Covid-19 Healthcare Fraud

By Jarrad Wright
DiMuroGinsberg, PC

In this time of crisis, the federal government, state government and private industry are working on multiple fronts to respond to COVID-19 and to provide essential medical equipment and services to hospitals and those in need. While the pandemic has brought out the best in the vast majority of people, there will always be some that will see the crisis as an opportunity to profit at the expense of others. At present the Department of Justice’s focus has been on responding to the immediate need to prevent hoarding of medical supplies and price gauging. However, in the weeks and months ahead the focus is likely to shift to those that are violating the healthcare statutes through overbilling or fraudulent billing related to COVID-19. This is particularly true if the federal government begins reimbursing or paying the medical expenses of everyone not insured by COVID-19, as the administration has implied.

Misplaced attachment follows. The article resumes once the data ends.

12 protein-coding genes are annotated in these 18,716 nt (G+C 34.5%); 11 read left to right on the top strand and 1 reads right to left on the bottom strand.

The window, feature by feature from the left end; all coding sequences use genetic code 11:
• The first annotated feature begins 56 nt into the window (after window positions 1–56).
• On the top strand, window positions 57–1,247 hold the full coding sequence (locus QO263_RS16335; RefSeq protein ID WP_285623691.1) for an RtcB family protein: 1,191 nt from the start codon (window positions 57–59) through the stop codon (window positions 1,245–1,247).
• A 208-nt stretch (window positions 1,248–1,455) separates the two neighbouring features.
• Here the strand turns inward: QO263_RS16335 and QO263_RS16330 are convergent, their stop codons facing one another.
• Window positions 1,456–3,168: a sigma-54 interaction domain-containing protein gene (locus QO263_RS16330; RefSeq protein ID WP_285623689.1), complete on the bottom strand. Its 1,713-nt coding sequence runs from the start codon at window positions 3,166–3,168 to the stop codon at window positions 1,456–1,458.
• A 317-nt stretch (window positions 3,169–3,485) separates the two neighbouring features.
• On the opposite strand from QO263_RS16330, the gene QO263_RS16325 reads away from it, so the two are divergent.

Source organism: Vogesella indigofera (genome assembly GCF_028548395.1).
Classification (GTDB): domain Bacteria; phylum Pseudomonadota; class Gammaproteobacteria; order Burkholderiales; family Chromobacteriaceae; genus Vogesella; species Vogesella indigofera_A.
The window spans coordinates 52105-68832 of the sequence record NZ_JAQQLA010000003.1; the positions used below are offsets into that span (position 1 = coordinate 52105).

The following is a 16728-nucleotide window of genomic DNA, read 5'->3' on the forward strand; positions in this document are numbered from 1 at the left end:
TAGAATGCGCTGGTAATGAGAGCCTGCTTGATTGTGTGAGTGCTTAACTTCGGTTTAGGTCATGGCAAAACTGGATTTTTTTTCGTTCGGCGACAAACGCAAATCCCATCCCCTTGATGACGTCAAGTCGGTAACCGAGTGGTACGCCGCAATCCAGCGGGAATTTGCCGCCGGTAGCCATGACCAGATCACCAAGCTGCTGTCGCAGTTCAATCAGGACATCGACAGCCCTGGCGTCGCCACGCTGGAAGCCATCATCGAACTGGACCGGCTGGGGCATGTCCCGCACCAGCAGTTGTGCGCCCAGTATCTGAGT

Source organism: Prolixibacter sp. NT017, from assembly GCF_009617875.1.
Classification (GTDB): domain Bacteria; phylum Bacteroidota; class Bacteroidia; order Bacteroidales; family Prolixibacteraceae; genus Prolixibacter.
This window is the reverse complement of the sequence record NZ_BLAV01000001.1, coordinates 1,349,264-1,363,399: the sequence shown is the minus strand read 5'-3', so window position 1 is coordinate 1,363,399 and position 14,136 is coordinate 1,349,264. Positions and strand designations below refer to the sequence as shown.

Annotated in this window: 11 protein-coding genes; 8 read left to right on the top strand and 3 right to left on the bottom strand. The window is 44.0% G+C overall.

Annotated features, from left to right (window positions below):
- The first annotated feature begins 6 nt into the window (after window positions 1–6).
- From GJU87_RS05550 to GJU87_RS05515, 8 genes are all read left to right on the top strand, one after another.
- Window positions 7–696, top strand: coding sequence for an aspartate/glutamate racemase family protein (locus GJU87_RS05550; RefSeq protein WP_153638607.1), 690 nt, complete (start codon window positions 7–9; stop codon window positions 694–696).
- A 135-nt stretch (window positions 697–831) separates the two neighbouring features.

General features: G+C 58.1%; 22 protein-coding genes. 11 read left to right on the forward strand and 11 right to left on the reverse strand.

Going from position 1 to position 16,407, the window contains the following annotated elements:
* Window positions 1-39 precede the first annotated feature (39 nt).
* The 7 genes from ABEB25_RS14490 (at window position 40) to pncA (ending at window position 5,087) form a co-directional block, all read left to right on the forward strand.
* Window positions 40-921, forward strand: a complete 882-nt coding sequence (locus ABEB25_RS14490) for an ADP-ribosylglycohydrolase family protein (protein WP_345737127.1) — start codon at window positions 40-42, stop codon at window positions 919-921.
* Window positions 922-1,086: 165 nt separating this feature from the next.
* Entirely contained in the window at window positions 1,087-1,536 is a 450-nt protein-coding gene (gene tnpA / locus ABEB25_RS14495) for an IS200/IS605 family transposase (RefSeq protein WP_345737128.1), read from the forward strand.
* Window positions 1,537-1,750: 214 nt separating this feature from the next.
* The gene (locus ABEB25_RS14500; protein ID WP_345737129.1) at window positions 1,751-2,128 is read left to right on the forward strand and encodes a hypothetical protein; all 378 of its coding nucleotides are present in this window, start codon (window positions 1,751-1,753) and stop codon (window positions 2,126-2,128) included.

In recent years, the Justice Department has spent significant resources prosecuting healthcare fraud cases against physicians, hospitals, and the general public related to fraudulent healthcare claims. For example, in December 2019, the District of Kentucky charged ten former National Football League players for allegedly submitting false claims for reimbursement for false medical expenses to the NFL’s health reimbursement account. Similarly, prosecutors have charged a number of doctors and hospitals in recent years with a variety of fraudulent schemes including receiving kickbacks for prescribed medicines, prescribing medicines that were not needed in order to receive increased disbursements, and submitting claims under improper billing codes to increase payments. There are significant criminal and civil penalties at issue in such cases.